California passed a hotly contested law this week which bans the use of religious and personal belief exemptions from vaccinations. Now parents can no longer opt out of certain vaccines for their kids who attend public or private schools.
This all comes on the heels of a measles outbreak that started at Disneyland.
How will this impact the vaccine wars in other states, and affect parental attitudes?
Alison Buttenheim, an assistant professor at the University of Pennsylvania School of Nursing, studies attitudes toward vaccines.
“On the one hand I’m very excited to see it pass, it should lead to fewer kids having exemptions and more kids being vaccinated and that’s a good thing,” says Buttenheim. “On the other hand it’s a pretty dramatic step in a state like California that has a fairly high exemption rate.”
Only two other states, Mississippi and West Virginia also have no exemption rules in place.
There will still be a few situations the new law won’t necessarily apply to.
“If you’re a parent and feel that there’s a medical reason why your child shouldn’t be vaccinated, that form of exemption will still be available in CA,” Buttenheim says.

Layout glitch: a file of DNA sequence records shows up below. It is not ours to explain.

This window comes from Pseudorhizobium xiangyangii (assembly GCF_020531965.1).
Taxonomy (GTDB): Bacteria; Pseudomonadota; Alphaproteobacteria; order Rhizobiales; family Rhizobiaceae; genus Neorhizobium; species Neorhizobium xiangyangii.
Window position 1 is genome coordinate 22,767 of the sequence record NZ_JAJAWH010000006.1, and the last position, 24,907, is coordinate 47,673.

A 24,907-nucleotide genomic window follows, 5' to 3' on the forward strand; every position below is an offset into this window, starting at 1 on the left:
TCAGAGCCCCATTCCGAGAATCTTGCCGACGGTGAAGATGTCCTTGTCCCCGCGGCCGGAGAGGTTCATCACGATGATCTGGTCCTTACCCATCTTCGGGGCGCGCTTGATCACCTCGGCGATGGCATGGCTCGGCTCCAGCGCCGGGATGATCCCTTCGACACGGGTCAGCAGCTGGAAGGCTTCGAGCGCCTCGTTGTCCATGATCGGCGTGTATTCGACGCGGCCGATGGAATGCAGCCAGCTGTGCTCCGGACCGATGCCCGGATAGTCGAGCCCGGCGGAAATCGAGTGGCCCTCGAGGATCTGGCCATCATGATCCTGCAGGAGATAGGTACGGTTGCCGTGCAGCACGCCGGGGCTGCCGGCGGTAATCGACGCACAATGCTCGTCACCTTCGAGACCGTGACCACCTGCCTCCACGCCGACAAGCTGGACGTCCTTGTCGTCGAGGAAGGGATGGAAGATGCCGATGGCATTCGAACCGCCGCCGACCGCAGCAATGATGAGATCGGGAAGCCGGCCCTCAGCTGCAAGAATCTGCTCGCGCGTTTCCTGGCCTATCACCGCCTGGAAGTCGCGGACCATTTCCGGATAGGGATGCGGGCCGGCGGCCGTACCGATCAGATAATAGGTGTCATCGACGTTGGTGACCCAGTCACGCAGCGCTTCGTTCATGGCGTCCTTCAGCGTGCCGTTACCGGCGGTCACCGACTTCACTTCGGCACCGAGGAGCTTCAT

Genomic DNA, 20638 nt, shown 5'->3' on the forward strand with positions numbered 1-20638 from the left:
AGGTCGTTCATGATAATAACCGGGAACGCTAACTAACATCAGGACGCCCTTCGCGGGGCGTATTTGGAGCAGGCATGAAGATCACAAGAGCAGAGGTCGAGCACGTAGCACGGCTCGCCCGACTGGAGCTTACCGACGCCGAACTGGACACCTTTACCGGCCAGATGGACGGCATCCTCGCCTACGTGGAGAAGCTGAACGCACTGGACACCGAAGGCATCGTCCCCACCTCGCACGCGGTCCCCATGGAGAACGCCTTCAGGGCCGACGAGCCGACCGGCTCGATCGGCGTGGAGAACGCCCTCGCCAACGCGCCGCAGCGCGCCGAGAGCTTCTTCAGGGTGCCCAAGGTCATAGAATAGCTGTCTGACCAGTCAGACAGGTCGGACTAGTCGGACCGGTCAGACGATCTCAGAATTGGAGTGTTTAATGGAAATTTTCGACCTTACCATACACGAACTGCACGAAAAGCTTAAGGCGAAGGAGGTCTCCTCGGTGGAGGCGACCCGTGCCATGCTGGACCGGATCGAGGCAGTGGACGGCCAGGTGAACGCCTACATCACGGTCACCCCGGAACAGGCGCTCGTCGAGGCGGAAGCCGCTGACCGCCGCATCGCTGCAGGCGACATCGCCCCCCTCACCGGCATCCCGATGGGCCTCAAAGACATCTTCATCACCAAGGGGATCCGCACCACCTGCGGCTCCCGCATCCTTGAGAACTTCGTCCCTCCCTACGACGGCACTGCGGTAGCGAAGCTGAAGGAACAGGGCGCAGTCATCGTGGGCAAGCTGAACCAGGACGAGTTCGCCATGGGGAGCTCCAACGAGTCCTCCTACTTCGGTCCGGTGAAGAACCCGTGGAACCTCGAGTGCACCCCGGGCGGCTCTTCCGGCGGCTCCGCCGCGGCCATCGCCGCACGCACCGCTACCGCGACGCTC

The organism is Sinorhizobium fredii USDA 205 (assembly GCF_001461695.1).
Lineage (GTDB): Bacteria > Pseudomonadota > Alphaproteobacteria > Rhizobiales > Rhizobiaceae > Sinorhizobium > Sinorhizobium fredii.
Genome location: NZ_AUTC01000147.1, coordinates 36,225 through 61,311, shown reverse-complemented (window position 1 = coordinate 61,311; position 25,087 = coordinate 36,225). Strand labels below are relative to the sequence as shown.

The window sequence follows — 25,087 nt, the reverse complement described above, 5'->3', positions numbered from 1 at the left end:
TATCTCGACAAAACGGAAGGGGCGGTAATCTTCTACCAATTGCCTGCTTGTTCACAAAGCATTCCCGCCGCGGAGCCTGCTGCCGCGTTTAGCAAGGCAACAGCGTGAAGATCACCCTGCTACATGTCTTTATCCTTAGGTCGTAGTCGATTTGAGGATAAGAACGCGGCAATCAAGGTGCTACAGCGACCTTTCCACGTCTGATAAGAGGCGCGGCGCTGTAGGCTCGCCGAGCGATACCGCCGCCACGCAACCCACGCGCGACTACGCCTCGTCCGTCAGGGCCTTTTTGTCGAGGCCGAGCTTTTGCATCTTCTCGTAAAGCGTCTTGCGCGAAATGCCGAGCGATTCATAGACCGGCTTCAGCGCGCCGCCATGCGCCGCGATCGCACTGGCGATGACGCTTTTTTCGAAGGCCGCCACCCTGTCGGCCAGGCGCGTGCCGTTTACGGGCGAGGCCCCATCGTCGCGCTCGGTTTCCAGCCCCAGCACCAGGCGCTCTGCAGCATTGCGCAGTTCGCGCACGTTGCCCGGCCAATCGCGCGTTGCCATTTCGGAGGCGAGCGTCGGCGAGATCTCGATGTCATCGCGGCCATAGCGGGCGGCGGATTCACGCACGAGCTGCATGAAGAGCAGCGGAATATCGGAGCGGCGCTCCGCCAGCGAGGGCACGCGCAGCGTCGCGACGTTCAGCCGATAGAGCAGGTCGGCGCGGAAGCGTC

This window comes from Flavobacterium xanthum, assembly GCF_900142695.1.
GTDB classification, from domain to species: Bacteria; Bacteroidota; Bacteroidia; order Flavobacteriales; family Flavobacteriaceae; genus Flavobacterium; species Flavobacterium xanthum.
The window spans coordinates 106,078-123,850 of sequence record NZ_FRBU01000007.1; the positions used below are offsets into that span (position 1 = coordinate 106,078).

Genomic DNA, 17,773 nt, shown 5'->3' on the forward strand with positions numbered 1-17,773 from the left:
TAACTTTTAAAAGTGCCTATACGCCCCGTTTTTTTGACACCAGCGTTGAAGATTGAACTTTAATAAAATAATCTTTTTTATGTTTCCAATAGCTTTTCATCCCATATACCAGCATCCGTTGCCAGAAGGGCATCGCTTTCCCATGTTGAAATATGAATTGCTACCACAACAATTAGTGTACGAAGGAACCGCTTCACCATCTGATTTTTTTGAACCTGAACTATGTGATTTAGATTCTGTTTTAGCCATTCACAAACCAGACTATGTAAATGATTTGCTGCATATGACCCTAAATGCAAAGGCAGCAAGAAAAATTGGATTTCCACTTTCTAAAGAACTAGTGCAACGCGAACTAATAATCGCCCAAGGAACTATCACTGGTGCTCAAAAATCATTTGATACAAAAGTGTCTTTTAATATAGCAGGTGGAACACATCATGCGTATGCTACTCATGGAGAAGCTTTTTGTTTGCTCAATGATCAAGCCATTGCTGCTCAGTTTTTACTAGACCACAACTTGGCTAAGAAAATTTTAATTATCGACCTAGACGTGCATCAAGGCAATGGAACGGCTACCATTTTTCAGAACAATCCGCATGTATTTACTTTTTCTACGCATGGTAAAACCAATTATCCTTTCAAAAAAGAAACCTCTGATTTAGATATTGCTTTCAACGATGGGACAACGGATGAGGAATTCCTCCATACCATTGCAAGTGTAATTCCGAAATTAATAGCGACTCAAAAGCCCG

Also, if a child gets an exemption in place before January 2016, they will also be excused.
Other than that, parents will need to produce a vaccine record in order to enroll their kids in public or private schools.
“Generally Americans don’t respond well when they perceive some kind of freedom being taken away. What’s harder to frame is the freedom, for example, that a child who is undergoing cancer treatment and can’t be vaccinated–should that child have the freedom to attend school and know that the kids around him or her are vaccinated?” added Buttenheim.
“It just comes down to how you frame these freedoms and which ones you prioritize.”
The new law will go into effect in July of 2016.